According to a report by Israel’s Channel 12 that was aired on Tuesday evening, Israel and Hamas have reached informal new understandings, designed to allow calm to prevail in the next six months.
The reported understandings, mediated by Egypt and by the U.N.’s special coordinator to the region, Nickolay Mladenov, will see Hamas cease violent border incidents and keep Gazans 300 meters back from the border fence. Hamas also reportedly agreed to end nightly clashes and weekly flotillas designed to challenge Israel’s naval security restrictions. Israel, for its part, has agreed to expand Gaza’s fishing zone to 15 nautical miles, increase U.N. employment initiatives in Gaza, increase the traffic of civilian goods entering the Gaza Strip and open up negotiations for solutions to its electricity, health, and economic troubles.
At a later stage, Channel 12 said, indirect talks will begin for the return of the remains of two fallen Israel Defense Soldiers killed in action during the 2014 Gaza conflict, and two Israeli civilians who are being held captive by Hamas.
The Prime Minister’s Office later responded by denying that any new agreements had been reached, asserting instead that “efforts to retrieve the captives and the missing are continuously ongoing.”
When assessing such reports, question marks, rather than exclamation marks, are required, particularly when it comes to Gaza, whose terror factions have initiated eight rounds of conflict, involving heavy rocket barrages on Israeli cities and waves of Israeli Air Force retaliatory strikes in the past year alone.
After the dust settled from such escalations, Hamas remained in a severe state of strategic distress, finding itself increasingly isolated in the region with an ever-shrinking budget and a world that is less tolerant to terrorism, making its fundraising abroad harder to achieve.
Hamas has yet to resolve its paradox of being a regime, responsible for nearly 2 million Gazans, and a terror organization simultaneously. It wishes to be both and constantly tries to juggle these identities. Hamas’s leader, Yahya Sinwar, has taken calculated risks to try and force the international community to step in and make up for the money lost after his bitter domestic rival, Palestinian Authority leader Mahmoud Abbas, cut the P.A.’s Gaza budget by around 30 percent.
Hamas is desperate for someone else to pay for Gaza’s civilian needs so that it can invest its own money in weapons, rocket factories, combat tunnels and a terrorist army. It’s not that Hamas can’t raise its own money; in 2018, it made roughly half-a-billion dollars just from taxes on goods coming into Gaza, like gas and cigarettes, via the Rafah border crossing with Egypt. But this money, like the huge quantities of cement that has entered Gaza, goes mostly to Hamas’s military wing, the Al-Qassam Brigades, leaving Gaza’s civilians with no economic future or growth engine in sight.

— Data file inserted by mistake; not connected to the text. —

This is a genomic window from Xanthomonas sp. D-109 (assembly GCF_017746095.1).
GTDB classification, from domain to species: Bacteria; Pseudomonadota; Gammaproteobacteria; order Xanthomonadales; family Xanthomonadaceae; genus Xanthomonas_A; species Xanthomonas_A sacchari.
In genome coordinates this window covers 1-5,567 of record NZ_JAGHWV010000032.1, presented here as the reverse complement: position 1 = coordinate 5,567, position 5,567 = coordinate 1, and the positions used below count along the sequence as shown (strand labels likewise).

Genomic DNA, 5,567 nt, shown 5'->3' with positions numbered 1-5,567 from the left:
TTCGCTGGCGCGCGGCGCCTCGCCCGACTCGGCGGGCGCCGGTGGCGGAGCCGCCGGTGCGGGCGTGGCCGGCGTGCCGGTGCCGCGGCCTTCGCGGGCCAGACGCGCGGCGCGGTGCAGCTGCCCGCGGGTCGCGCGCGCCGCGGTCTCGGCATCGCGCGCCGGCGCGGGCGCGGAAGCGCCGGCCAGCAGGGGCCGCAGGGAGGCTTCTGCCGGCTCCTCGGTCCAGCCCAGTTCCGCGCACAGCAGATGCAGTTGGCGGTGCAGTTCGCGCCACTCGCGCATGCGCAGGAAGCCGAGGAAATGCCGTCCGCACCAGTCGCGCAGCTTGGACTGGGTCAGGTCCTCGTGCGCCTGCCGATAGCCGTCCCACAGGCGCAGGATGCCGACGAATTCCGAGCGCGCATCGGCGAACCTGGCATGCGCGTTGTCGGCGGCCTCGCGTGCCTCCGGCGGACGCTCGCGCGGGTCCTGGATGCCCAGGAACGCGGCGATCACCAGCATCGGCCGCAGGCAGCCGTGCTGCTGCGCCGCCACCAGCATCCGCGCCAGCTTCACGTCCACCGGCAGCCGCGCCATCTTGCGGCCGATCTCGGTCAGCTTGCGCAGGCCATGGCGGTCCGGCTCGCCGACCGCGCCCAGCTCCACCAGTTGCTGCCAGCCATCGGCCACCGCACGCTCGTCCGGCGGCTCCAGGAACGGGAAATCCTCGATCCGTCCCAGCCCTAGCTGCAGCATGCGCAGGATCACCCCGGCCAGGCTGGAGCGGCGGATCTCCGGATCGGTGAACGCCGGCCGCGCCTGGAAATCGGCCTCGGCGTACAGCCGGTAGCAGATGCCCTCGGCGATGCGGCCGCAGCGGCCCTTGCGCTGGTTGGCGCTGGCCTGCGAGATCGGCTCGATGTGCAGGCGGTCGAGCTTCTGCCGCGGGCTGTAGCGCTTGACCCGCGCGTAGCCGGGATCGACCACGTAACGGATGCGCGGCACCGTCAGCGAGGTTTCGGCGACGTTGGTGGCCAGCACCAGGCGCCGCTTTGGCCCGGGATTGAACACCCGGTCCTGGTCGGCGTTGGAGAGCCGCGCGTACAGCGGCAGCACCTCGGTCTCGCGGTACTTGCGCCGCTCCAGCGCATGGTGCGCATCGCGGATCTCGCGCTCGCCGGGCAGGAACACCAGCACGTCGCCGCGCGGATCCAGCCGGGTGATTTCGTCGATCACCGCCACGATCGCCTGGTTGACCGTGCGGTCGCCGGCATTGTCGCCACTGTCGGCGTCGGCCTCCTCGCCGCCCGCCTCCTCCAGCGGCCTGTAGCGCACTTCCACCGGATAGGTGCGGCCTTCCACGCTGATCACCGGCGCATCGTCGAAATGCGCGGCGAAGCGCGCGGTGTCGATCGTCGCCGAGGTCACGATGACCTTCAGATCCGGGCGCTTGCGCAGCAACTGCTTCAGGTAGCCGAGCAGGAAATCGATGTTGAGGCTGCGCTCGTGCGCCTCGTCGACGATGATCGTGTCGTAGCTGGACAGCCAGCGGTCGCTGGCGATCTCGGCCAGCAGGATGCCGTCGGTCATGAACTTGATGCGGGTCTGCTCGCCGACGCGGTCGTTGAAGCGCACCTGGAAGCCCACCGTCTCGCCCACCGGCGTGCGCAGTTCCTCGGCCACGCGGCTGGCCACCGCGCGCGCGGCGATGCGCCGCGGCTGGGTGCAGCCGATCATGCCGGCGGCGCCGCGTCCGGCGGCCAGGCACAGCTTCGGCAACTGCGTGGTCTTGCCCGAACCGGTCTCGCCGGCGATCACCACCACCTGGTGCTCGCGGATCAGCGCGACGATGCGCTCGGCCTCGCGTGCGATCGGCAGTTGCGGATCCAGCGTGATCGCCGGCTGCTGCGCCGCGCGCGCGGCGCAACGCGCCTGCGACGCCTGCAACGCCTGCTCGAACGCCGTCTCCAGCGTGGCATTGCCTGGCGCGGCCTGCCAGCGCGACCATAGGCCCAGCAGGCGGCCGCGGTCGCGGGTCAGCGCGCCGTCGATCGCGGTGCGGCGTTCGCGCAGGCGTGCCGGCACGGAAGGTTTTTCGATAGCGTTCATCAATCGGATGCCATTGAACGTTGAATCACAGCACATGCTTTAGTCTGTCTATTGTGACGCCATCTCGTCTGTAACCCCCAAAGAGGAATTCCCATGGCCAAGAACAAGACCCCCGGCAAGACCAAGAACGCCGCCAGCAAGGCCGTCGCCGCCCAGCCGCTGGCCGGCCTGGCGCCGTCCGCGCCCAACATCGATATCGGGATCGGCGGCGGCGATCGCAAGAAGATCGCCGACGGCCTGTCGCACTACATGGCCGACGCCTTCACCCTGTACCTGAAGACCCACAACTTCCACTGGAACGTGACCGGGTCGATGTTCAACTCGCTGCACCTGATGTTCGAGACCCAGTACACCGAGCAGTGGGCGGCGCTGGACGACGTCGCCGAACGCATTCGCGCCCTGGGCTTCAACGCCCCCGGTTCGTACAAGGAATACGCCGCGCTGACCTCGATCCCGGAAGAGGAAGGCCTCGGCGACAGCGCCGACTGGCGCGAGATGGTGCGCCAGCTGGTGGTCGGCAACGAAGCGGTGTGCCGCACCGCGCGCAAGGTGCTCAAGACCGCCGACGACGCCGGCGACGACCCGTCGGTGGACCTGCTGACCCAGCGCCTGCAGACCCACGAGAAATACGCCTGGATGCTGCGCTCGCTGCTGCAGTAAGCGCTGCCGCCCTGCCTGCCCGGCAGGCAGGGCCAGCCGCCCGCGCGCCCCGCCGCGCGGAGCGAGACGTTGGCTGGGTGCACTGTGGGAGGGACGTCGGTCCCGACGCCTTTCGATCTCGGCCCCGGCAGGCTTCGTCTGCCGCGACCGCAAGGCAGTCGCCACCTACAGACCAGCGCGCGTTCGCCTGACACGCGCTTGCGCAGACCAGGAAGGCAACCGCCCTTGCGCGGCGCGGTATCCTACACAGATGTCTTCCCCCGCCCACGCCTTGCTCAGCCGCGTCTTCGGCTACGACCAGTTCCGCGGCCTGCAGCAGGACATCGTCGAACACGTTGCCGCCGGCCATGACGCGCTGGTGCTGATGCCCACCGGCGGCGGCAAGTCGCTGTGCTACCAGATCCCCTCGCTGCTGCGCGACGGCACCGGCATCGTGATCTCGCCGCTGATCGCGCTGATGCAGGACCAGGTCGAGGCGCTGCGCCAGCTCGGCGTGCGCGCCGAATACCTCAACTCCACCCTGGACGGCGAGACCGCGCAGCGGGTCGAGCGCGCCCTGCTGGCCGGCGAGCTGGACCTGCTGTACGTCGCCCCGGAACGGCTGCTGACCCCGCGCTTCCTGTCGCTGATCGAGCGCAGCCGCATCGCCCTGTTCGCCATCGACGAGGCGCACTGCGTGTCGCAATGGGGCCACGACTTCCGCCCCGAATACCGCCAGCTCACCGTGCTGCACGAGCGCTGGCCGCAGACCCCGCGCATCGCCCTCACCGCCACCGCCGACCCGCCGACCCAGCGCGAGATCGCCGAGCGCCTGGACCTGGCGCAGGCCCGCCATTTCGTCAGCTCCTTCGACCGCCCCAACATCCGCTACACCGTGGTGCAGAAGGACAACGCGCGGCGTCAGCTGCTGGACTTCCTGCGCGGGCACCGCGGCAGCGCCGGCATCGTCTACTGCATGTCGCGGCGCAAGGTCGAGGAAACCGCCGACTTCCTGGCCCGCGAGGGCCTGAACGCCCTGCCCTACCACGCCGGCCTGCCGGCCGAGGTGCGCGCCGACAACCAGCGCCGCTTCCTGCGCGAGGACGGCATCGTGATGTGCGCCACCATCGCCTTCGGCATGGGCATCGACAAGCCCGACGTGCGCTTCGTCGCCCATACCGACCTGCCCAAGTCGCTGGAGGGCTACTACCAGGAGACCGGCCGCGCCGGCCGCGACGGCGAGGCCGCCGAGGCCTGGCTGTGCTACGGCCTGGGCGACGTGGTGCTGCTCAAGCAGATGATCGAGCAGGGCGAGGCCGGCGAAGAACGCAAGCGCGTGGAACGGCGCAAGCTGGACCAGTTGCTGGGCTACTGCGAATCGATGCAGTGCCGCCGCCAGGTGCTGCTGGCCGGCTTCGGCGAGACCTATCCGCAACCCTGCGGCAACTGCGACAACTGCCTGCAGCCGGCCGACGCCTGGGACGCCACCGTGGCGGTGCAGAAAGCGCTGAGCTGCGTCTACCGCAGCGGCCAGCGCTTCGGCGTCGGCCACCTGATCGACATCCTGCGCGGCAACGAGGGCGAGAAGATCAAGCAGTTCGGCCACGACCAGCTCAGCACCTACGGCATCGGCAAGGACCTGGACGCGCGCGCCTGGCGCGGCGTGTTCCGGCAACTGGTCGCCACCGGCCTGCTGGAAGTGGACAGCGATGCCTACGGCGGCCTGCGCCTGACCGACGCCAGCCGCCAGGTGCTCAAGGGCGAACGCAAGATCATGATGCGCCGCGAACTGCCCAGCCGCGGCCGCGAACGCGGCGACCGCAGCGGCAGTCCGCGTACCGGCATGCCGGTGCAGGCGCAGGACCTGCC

This has made Gazans increasingly desperate and more willing to protest against their regime. Hamas’s top fear is losing control over its population as a result of the economic and humanitarian situation. To alleviate the pressure, it organizes weekly border riots and attempts to infiltrate Israel, thereby seeking to release frustrations.
But what Hamas ultimately wants at this time is for cash to start flowing into Gaza, so that the risk of a domestic revolt subsides. Egypt, for its part, has an interest in keeping Gaza quiet, despite the fact that it is far from a fan of the idea of a Muslim Brotherhood regime on its northern border—the same Muslim Brotherhood that Egypt has been battling daily inside its own borders.
In its rounds of combat with Israel, Hamas has lost many high-value assets and targets, and the latest escalation also saw the IAF destroy the homes of Hamas field commanders that were used to store weapons.
Sinwar has sufficient tactical pragmatism to conclude that he has nothing to gain and much to lose from an all-out war with Israel at this time; he is therefore open to Egypt’s mediation efforts and attempts to resuscitate Gaza’s economy.
Growing threat from Palestinian Islamic Jihad
Even if Hamas is able to stick to the new reported agreements—something that is far from assured—the problem is that Gaza has at least two heads, not one. The second largest terror faction, Palestinian Islamic Jihad, which is fully loyal to Iran and funded by it, has its own agenda. Unlike Hamas, PIJ has no paradox to solve and no responsibility for the welfare of Gazans.
It was PIJ that initiated the last round of fighting on May 4 by conducting a sniper attack on Israel Defense Forces’ personnel. PIJ is under direct Iranian influence, and Tehran steers it to ignite conflict in Gaza. PIJ is also competing with Hamas for the leadership of the radical camp and seeks to prove that it’s the real leader of the long-term war against Israel.
In order for the agreement (if it indeed has been reached) to hold up, Hamas and Egypt will need to find ways of restraining PIJ. Sinwar wields great power in Gaza, but at the start of May, he notably backed down from confronting PIJ and went along with the escalation it sparked.
Israel, for its part, has made many attempts to avoid a full-scale war in Gaza, due to the few good options that face it following any ground operation.
Nevertheless, the Jewish state is unwilling to continue to accept a situation in which its civilians are at the whims of indiscriminate rocket-launching cells terrorizing its neighborhoods. The coming days and weeks will therefore put claims of a new understanding to the only test that really matters: results on the ground.